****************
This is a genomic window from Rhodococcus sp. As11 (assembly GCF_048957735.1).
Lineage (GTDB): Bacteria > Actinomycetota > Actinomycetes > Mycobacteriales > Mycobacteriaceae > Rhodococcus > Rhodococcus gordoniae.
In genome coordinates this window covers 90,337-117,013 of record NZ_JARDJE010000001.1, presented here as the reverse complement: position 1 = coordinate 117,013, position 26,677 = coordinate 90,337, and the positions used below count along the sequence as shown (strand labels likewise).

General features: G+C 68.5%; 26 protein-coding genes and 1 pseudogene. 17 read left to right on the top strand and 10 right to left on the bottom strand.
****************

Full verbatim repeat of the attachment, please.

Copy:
This is a genomic window from Rhodococcus sp. As11 (assembly GCF_048957735.1).
Lineage (GTDB): Bacteria > Actinomycetota > Actinomycetes > Mycobacteriales > Mycobacteriaceae > Rhodococcus > Rhodococcus gordoniae.
In genome coordinates this window covers 90,337-117,013 of record NZ_JARDJE010000001.1, presented here as the reverse complement: position 1 = coordinate 117,013, position 26,677 = coordinate 90,337, and the positions used below count along the sequence as shown (strand labels likewise).

General features: G+C 68.5%; 26 protein-coding genes and 1 pseudogene. 17 read left to right on the top strand and 10 right to left on the bottom strand.